Erb foundation doesn’t address the dam issue, particularly. But we did do a new five-year strategic plan last year and reaffirmed our support in arts and culture in Metro Detroit, in Alzheimer’s disease and green stormwater infrastructure and the Great Lakes. We’re one of the largest funders of water quality in the Great Lakes. The new area we’re emphasizing is environmental health and justice in Detroit. In particular, we’re going to be working on lead exposure to children and asthma. Detroit is among the worst metro areas for those two issues in the country. We have grants oriented toward awareness, public policy and ways to get to more cost-effective abatement of lead. Most people think of lead paint inside the house and kids eating it. It’s really that over time the paint gets chalky and comes off on the outside of the house and on the inside. Then it becomes dust, gets into the soil and kids track it into their houses. There aren’t enough contractors certified to do the abatement. In January, we sponsored trainings for contractors so that they could be certified in lead abatement.

The foundation is also a big supporter of the arts and developing cultural district downtown?

We want to make sure as they design the connectivity of the different institutions that they examine green stormwater infrastructure to control the rain water and prevent sewer overflows into the Detroit River. If you have green stormwater infrastructure with vegetation and the right design, it tends to be beautiful and parklike and can make a dramatic impact controlling water off streets and roads. We are an arts funder, but the reason why we’re there is because of the environmental aspect. We’ve also been working really hard to support the arts, especially during COVID because they’ve been hard-hit with lack of ticket sales and also fundraising. We’ve given more money in general operating support to the legacy cultural organizations we’ve been giving to for the entirety of our foundation’s life.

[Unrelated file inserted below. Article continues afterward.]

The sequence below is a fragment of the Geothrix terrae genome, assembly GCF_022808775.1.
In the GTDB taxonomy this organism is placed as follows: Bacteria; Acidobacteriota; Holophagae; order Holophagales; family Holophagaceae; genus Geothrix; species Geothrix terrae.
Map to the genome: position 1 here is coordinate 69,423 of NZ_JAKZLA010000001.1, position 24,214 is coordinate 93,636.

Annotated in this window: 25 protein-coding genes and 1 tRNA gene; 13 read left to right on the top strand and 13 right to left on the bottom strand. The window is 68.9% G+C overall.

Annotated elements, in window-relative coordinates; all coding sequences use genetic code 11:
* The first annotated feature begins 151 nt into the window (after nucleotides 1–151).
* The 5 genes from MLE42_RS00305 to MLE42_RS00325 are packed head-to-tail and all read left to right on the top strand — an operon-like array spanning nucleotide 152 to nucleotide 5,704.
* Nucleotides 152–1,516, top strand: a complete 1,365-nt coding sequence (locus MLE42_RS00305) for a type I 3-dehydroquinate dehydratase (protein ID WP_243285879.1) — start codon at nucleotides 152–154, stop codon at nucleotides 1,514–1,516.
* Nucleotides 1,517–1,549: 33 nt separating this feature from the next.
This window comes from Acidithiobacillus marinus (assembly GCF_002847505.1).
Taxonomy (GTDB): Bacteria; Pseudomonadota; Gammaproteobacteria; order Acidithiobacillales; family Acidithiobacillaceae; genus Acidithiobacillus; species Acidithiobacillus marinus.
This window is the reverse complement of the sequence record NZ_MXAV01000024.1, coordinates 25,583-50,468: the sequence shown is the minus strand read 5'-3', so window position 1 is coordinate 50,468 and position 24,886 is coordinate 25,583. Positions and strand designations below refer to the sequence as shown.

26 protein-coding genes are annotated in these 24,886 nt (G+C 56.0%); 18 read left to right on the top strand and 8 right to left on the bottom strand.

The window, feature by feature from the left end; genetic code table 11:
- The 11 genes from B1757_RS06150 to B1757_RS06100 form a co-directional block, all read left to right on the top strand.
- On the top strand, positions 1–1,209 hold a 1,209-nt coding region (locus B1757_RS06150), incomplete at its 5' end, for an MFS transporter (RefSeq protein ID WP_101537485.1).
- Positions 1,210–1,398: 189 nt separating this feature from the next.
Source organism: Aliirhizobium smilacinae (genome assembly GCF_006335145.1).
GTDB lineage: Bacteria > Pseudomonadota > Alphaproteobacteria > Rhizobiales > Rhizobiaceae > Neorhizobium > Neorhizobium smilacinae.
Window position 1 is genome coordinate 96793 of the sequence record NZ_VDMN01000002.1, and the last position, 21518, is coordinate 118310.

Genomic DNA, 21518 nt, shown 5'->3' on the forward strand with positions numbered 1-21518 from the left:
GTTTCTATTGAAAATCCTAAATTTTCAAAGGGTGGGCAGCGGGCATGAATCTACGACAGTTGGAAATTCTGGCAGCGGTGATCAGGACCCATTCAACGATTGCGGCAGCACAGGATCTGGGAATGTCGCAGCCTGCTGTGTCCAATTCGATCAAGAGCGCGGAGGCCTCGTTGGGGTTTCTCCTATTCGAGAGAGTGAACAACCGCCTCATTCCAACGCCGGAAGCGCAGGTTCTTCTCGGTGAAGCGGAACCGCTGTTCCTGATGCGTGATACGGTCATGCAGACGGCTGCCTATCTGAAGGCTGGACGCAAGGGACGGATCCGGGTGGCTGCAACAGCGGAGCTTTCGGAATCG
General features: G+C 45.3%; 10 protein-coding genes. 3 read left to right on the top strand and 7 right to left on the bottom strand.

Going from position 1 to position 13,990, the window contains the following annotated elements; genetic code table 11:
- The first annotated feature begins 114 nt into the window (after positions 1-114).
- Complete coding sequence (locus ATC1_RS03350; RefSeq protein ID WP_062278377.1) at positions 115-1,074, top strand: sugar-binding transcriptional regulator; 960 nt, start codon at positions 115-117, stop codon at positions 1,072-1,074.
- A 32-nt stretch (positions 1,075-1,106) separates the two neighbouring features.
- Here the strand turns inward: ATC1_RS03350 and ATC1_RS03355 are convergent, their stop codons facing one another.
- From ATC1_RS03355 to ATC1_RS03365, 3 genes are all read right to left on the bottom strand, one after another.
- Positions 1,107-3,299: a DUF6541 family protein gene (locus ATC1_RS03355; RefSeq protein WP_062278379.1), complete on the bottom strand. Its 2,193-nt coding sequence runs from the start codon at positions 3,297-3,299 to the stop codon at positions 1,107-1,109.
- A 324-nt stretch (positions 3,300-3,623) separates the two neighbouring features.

What do you do in your spare time?

I’m very interested in documentaries and nonfiction books dealing with important issues. Recently, I watched a documentary about the making of “The Dark Side of the Moon,” the Pink Floyd album. I just find it fascinating to learn about how a masterpiece album like that was created, and I don’t mean technically. They got into the culture and zeitgeist of the time in every song. And one of the songs came from a Miles Davis song. I like to learn the back story on how and why things happened. I think that’s how you truly appreciate art or help improve public policy. I recently read a book about the flu we had 100 years ago. When you go back and look through that, it’s amazing. Everyone is wearing masks. It’s essentially the same as it is today, but we had to go through and relearn again that that’s what we needed to do.

What surprises people most about you?

Most people think of me as a technical kind of person, but I’m actually very art-oriented, in particular with theater and film. I used to be on the board of Purple Rose Theatre. I’m highly involved with professional theater as well as community and youth theater. I have acted in the past. I’ve created theater series, I sponsor new screen writers and directors at multiple theaters.